Current lipid-lowering drugs are often unable to achieve low density lipoprotein cholesterol (LDL-C) goals. Moreover, despite
LDL-C lowering mostly by statins, a considerable residual vascular risk remains. This is partly associated with atherogenic dyslipidemia
where apolipoprotein (apo) B-containing lipoproteins predominate. Mitochondrial Triglyceride (TG) transfer protein (MTP) is a key enzyme
for apoB-containing lipoprotein assembly and secretion. This is mostly attributed to its capacity to transfer lipid components (TGs,
cholesterol esters and phospholipids) to the endoplasmic reticulum lumen, where these lipoproteins are assembled. Several agents were
developed to inhibit MTP wherever it is expressed, namely the liver and/or the intestine. Liver-specific MTP inhibitors reduce secretion
of very low density lipoproteins (VLDL) mostly containing apoB100, while the intestine-specific ones reduce secretion of chylomicrons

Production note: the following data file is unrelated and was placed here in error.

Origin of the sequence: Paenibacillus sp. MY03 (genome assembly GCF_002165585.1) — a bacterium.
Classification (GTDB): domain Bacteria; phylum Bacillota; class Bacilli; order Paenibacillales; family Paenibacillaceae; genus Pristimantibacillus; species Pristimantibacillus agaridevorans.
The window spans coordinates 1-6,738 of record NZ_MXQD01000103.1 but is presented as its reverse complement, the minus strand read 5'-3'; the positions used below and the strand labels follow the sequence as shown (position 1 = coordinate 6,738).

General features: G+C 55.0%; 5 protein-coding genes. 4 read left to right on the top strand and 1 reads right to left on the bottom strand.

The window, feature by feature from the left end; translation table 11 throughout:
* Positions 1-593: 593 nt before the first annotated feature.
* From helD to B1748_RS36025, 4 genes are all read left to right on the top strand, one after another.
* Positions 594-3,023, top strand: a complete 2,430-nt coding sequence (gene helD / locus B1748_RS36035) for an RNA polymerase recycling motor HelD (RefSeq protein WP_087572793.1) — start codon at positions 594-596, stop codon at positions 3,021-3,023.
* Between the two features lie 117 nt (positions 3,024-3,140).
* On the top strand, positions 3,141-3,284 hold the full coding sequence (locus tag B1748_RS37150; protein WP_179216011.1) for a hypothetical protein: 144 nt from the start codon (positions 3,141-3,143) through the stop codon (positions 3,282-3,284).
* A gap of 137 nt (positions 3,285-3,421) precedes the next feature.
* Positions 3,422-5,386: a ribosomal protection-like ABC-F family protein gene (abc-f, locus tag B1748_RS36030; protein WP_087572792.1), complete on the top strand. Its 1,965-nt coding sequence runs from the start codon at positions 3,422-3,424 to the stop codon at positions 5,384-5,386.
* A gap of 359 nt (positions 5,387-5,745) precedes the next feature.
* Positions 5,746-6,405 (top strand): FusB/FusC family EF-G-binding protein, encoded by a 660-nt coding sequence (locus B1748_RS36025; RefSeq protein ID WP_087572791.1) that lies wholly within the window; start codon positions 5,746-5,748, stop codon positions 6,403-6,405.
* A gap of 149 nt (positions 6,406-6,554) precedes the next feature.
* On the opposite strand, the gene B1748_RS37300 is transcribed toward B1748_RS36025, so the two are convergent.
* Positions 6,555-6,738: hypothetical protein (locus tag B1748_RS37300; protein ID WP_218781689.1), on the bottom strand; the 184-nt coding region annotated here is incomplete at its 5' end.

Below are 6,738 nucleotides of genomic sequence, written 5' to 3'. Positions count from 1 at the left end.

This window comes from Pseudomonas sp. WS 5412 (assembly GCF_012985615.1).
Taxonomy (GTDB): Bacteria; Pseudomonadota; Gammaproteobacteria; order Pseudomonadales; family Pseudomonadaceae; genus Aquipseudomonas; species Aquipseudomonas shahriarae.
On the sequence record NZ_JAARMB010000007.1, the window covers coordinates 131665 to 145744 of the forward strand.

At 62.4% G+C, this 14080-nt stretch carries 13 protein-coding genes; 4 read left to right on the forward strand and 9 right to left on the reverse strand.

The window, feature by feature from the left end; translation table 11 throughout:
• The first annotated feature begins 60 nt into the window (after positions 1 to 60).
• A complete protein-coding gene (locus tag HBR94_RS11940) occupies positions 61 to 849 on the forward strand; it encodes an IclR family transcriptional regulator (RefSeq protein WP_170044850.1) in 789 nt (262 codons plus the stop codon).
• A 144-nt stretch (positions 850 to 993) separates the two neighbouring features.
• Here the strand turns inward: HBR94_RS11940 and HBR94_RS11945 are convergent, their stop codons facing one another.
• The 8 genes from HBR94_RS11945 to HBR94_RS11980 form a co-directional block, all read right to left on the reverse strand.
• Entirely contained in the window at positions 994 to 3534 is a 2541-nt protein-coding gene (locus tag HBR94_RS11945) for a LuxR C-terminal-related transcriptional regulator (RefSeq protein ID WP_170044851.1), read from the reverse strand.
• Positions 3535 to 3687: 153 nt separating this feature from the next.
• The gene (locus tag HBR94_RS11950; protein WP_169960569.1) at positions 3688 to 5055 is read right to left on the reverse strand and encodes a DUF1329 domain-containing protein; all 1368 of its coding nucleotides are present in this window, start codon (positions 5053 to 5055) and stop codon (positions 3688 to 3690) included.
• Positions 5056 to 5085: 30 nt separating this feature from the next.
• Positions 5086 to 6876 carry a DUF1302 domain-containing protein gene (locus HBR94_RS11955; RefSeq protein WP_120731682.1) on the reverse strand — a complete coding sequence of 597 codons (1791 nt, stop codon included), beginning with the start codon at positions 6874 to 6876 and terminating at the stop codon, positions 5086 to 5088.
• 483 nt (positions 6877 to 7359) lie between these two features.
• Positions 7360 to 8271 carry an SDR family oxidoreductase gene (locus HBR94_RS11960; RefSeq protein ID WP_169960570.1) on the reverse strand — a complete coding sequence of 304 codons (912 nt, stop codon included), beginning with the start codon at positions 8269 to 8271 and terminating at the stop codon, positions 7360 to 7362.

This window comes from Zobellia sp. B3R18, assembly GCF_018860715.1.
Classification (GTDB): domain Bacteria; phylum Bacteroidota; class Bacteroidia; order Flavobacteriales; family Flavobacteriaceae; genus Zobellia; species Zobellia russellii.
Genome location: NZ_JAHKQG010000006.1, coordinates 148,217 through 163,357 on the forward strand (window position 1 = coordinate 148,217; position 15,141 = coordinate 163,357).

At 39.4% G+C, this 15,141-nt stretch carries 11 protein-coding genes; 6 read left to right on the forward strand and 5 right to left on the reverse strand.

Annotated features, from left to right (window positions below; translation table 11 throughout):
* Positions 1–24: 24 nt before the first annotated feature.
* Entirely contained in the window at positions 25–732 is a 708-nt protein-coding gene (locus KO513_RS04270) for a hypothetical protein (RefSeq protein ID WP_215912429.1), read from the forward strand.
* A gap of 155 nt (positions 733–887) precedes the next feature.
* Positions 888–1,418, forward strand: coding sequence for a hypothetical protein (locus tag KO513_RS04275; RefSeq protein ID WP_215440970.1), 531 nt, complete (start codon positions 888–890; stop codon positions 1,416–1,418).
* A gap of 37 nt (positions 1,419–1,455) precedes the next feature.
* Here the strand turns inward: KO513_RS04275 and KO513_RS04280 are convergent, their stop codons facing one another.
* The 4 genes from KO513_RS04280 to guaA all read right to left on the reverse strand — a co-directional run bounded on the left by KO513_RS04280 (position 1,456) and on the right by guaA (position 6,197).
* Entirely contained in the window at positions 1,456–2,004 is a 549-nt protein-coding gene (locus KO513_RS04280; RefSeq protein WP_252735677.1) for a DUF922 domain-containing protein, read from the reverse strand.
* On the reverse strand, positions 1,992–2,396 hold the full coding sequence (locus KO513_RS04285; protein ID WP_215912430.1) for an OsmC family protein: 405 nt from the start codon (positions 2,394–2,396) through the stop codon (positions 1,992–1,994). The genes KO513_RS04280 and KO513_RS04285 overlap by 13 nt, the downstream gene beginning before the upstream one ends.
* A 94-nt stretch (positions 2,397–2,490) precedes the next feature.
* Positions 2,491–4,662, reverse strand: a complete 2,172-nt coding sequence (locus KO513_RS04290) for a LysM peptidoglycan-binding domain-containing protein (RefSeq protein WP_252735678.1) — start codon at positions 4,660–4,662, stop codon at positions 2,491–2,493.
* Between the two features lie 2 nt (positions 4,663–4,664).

containing apoB48. These drugs can significantly reduce total cholesterol, LDL-C, TGs, VLDL cholesterol, as well as apoB levels in
vivo. They may also exert anti-atherosclerotic and insulin-sensitizing effects. Limited clinical data suggest that these compounds can also
improve the serum lipid profile in patients with homozygous familial hypercholesterolemia (HoFH). The accumulation of unsecreted fat
in the liver and intestinal lumen is associated with elevation of aminotransferases and steatorrhea. Liver steatosis can be avoided by the
use of intestine-specific MTP inhibitors, while steatorrhea by low-fat diet. Future indications for these developing drugs may include
dyslipidemia associated with insulin resistant states, familial combined hyperlipidemia and HoFH. Future clinical trials are warranted to
assess the efficacy and safety of MTP inhibitors in various clinical states.
Mitochondrial transfer protein, cholesterol, cardiovascular disease, fatty liver.
Department of Internal Medicine, School of Medicine, University of Ioannina, 451 10 Ioannina, Greece.